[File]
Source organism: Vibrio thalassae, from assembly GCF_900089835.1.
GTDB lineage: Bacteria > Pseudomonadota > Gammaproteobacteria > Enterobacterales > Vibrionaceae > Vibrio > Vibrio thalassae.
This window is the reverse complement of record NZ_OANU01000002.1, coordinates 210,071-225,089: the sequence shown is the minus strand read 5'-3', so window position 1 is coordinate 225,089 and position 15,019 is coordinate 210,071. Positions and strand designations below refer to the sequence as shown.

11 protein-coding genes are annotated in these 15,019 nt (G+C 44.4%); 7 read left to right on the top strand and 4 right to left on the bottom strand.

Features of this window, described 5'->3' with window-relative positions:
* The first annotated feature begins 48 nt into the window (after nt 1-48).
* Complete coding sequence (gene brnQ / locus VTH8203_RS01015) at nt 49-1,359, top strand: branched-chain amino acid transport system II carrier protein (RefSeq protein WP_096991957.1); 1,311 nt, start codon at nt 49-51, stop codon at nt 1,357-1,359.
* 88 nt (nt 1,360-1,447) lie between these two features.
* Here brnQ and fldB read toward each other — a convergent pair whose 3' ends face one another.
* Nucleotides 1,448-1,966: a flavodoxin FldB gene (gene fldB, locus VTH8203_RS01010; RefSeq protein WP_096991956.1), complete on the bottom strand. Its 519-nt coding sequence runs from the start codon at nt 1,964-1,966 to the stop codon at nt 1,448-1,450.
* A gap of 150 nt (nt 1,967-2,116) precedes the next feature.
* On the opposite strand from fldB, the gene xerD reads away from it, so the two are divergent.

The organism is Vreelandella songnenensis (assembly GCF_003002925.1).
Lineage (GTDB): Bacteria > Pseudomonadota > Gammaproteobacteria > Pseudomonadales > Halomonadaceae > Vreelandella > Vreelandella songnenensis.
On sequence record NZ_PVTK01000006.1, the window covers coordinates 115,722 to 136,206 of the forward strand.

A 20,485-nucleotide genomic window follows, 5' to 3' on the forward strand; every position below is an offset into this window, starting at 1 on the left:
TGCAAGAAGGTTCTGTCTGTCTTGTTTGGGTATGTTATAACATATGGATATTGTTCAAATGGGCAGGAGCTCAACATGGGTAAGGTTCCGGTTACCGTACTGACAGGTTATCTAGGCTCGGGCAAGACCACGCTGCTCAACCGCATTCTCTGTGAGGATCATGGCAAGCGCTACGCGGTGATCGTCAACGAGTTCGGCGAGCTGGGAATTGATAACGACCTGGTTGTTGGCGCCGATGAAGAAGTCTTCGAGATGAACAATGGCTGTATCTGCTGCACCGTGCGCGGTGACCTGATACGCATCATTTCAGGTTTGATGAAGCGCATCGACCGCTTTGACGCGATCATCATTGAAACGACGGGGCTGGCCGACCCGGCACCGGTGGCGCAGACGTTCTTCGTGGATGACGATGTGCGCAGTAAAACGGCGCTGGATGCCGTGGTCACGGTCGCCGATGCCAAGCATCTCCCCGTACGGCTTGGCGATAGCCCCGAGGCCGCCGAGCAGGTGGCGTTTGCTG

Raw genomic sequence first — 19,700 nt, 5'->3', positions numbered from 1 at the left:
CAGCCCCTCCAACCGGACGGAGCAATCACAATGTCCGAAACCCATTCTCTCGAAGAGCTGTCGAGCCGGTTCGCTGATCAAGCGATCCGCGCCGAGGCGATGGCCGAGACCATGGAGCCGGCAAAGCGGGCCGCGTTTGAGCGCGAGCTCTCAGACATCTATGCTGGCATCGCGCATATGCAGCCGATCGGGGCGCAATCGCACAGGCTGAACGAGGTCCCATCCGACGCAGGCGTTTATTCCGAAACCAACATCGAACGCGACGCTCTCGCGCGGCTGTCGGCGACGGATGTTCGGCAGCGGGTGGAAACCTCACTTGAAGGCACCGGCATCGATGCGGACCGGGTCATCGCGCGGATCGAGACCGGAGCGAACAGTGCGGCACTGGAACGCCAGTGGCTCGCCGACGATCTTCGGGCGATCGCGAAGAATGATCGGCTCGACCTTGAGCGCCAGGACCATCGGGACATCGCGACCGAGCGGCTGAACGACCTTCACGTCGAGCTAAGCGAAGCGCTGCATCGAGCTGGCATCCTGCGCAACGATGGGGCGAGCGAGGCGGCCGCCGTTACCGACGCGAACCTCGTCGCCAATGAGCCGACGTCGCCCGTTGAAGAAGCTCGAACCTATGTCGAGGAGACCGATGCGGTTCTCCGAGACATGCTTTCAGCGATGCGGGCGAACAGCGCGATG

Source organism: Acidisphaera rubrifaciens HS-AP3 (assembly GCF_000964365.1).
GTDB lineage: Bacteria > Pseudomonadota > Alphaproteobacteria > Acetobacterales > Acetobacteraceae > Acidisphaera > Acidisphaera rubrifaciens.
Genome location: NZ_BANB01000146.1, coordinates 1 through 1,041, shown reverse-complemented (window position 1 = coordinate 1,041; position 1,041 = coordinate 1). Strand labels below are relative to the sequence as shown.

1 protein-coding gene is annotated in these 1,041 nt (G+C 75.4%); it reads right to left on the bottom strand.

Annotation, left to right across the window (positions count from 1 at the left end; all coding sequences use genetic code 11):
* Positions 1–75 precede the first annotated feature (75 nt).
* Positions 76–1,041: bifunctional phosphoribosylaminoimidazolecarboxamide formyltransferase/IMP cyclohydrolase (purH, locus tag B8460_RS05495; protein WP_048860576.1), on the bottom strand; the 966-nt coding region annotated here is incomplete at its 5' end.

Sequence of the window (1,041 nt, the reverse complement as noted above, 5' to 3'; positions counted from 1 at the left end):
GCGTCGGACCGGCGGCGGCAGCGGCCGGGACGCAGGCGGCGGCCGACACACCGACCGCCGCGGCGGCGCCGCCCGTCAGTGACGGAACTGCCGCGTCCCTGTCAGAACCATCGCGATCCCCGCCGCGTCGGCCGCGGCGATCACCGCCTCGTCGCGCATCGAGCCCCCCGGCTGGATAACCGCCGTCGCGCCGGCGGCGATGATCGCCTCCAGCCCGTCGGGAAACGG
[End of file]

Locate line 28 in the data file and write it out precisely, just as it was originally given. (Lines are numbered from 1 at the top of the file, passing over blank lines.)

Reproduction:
GCGTCGGACCGGCGGCGGCAGCGGCCGGGACGCAGGCGGCGGCCGACACACCGACCGCCGCGGCGGCGCCGCCCGTCAGTGACGGAACTGCCGCGTCCCTGTCAGAACCATCGCGATCCCCGCCGCGTCGGCCGCGGCGATCACCGCCTCGTCGCGCATCGAGCCCCCCGGCTGGATAACCGCCGTCGCGCCGGCGGCGATGATCGCCTCCAGCCCGTCGGGAAACGG